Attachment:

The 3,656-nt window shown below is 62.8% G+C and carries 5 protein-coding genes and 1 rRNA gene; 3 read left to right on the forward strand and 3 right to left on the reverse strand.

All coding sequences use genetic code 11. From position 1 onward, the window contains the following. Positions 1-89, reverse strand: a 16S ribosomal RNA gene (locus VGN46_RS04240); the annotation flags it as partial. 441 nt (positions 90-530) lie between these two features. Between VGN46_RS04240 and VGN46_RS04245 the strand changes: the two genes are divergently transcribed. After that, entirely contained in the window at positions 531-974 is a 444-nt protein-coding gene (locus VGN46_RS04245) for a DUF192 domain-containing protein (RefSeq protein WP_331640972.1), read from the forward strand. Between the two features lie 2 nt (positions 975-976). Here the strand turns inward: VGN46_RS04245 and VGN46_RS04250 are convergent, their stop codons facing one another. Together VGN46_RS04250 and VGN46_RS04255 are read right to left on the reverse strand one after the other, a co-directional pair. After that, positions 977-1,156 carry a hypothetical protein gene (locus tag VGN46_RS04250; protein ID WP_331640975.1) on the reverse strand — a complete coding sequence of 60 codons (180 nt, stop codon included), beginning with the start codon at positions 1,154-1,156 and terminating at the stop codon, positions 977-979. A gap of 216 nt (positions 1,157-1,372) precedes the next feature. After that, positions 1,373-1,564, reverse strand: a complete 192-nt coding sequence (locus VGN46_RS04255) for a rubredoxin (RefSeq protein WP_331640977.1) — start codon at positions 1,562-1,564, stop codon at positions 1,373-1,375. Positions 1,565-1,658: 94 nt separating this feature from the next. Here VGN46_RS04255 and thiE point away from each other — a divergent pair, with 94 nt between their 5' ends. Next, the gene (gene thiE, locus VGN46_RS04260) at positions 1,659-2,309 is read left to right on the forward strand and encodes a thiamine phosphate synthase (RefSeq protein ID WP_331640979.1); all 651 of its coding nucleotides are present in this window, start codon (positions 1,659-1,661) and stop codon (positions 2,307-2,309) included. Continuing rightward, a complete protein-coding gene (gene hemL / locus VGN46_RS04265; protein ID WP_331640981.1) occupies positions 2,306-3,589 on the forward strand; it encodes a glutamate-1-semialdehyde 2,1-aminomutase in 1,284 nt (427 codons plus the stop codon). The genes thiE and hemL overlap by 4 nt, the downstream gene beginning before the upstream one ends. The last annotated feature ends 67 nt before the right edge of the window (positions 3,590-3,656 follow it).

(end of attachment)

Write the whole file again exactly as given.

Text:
The 3,656-nt window shown below is 62.8% G+C and carries 5 protein-coding genes and 1 rRNA gene; 3 read left to right on the forward strand and 3 right to left on the reverse strand.

All coding sequences use genetic code 11. From position 1 onward, the window contains the following. Positions 1-89, reverse strand: a 16S ribosomal RNA gene (locus VGN46_RS04240); the annotation flags it as partial. 441 nt (positions 90-530) lie between these two features. Between VGN46_RS04240 and VGN46_RS04245 the strand changes: the two genes are divergently transcribed. After that, entirely contained in the window at positions 531-974 is a 444-nt protein-coding gene (locus VGN46_RS04245) for a DUF192 domain-containing protein (RefSeq protein WP_331640972.1), read from the forward strand. Between the two features lie 2 nt (positions 975-976). Here the strand turns inward: VGN46_RS04245 and VGN46_RS04250 are convergent, their stop codons facing one another. Together VGN46_RS04250 and VGN46_RS04255 are read right to left on the reverse strand one after the other, a co-directional pair. After that, positions 977-1,156 carry a hypothetical protein gene (locus tag VGN46_RS04250; protein ID WP_331640975.1) on the reverse strand — a complete coding sequence of 60 codons (180 nt, stop codon included), beginning with the start codon at positions 1,154-1,156 and terminating at the stop codon, positions 977-979. A gap of 216 nt (positions 1,157-1,372) precedes the next feature. After that, positions 1,373-1,564, reverse strand: a complete 192-nt coding sequence (locus VGN46_RS04255) for a rubredoxin (RefSeq protein WP_331640977.1) — start codon at positions 1,562-1,564, stop codon at positions 1,373-1,375. Positions 1,565-1,658: 94 nt separating this feature from the next. Here VGN46_RS04255 and thiE point away from each other — a divergent pair, with 94 nt between their 5' ends. Next, the gene (gene thiE, locus VGN46_RS04260) at positions 1,659-2,309 is read left to right on the forward strand and encodes a thiamine phosphate synthase (RefSeq protein ID WP_331640979.1); all 651 of its coding nucleotides are present in this window, start codon (positions 1,659-1,661) and stop codon (positions 2,307-2,309) included. Continuing rightward, a complete protein-coding gene (gene hemL / locus VGN46_RS04265; protein ID WP_331640981.1) occupies positions 2,306-3,589 on the forward strand; it encodes a glutamate-1-semialdehyde 2,1-aminomutase in 1,284 nt (427 codons plus the stop codon). The genes thiE and hemL overlap by 4 nt, the downstream gene beginning before the upstream one ends. The last annotated feature ends 67 nt before the right edge of the window (positions 3,590-3,656 follow it).